Well, you get the idea. Maybe if I'm lucky by the time we arrive at Logan and get our bags, I can go right from the terminal to work. Good times. All this after paying $75 to check our bags roundtrip, $200 in cab fare, and $80 in meals and magazines to keep my brain occupied while I act thankful that we arrive home safely. But there is hope. Now that they delayed our arrival time to 1AM, they're allowing me to turn on my cell phone for the next 45 seconds and check the Sox score. Hope nobody has to take the T home. By the time I get home, the Rockies, who start their games 2 hours later, will have finished their game. Oh and there's more. They're coming around with snack boxes that sell for a mere $6. Complete with the finest snacks found on the floors of taxi cabs everywhere! Scrumdidlyicious! We are also apparently sitting next to a surgeon wearing a mask. He looks to be younger than Doogie Howser. Maybe the youngest surgeon ever! I suppose he could be worried about swine flu or sars. Maybe he is carpenter who is going to sand down a cabinet in his seat, and he doesn't want to inhale the sawdust. If that's the case, the least he can do is offer us a mask. Maybe at this point I'll pay $6 for an eye drop of vodka to go with my 40 oz. can of tomato juice. That'll put me to sleep, or at least make me regular again. We are apparently circling around the airport for the next 40 minutes. Hey look kids it's Big Ben... Parliament. Stay tuned....

10PM Eastern. We're in the air and I just got sassed by a male flight attendant.

1:30AM- We landed, and now we know why the guy next to us was wearing mask. He was farting enough to wilt all the corn crop in Iowa.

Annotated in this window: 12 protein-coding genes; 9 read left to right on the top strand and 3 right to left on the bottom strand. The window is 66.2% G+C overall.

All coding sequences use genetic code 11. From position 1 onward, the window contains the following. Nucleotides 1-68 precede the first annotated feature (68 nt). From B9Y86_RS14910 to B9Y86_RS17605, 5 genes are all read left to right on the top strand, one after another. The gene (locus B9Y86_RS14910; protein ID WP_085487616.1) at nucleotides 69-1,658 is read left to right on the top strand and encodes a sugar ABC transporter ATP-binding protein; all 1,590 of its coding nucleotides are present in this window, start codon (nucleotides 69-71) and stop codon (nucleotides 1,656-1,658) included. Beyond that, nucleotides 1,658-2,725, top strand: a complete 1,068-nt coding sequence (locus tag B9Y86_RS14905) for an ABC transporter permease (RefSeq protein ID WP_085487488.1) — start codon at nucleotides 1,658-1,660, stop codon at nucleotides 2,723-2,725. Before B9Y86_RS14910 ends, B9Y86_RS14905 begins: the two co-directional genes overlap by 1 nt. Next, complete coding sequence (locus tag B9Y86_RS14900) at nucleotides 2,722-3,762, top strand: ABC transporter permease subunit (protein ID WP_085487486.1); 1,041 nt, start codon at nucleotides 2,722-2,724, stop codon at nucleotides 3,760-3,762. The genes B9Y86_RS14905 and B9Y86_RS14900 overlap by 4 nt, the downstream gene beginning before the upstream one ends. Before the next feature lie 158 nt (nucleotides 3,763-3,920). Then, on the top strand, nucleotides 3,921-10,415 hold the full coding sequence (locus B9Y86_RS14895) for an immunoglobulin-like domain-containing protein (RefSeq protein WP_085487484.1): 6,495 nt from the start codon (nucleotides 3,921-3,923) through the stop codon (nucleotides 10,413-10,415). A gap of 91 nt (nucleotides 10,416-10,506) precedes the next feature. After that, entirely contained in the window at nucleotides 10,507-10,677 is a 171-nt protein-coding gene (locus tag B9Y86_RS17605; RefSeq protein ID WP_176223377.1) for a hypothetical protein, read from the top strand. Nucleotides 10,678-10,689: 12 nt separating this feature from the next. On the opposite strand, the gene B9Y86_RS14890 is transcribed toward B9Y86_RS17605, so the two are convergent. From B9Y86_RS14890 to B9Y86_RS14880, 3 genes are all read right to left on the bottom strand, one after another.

It's too bad Denver is 2000 miles away. Great city. Great vacation. You just have to fly there.

Thursday, June 11, 2009

Going Golden In Colorado

Today we spent the day at the home of Coors Beer: Golden, CO. Since we've been such great customers of Coors over the years, I thought we should take a tour of the brewery. Coors has been brewing beer since 1873, and doing it well I might add. Their brewery is the largest single-site brewery in the world. Enter the brew house and there are tanks that contain the eqivalent of over 27,000 six packs of beer. There are a number of interesting facts including it takes about 55 days on average to brew one Coors Beer from start to finish. The best fact of all: The tour is free and includes 4 free samples of their beers from Coors Banquet, Coors Light, Killians Irish Red, Blue Moon, and Honey Moon Summer Ale.

Golden is a great little town about 15 miles west of Denver. There are rafting and kayak lessons right in the center of town on Clear Creek in addition to tours of the brewery. After the tour we took a walk on Clear Creek path, and then drank $1.50 Coors Light Drafts on the outdoor patio at the Buffalo Rose Bar. This bar has the best wings I've ever had, and has great live music to boot(look for acoustic guitarist David Risk, phenominal musician).The people are friendly too. Being from MA, I'm still trying to figure out how to handle being treated with respect at a restaurant on a regular basis. The only thing that surprised me, noone was watching the afternoon Rockies game in any of the bars. They're on an 8 game win streak! I could not find the game on TV either; Not like Boston. The weather was great though! Unlike the fog and rain I saw tonight at Fenway. Great place to spend the day. Stay tuned for the Hot Spring Spas and Coors Field!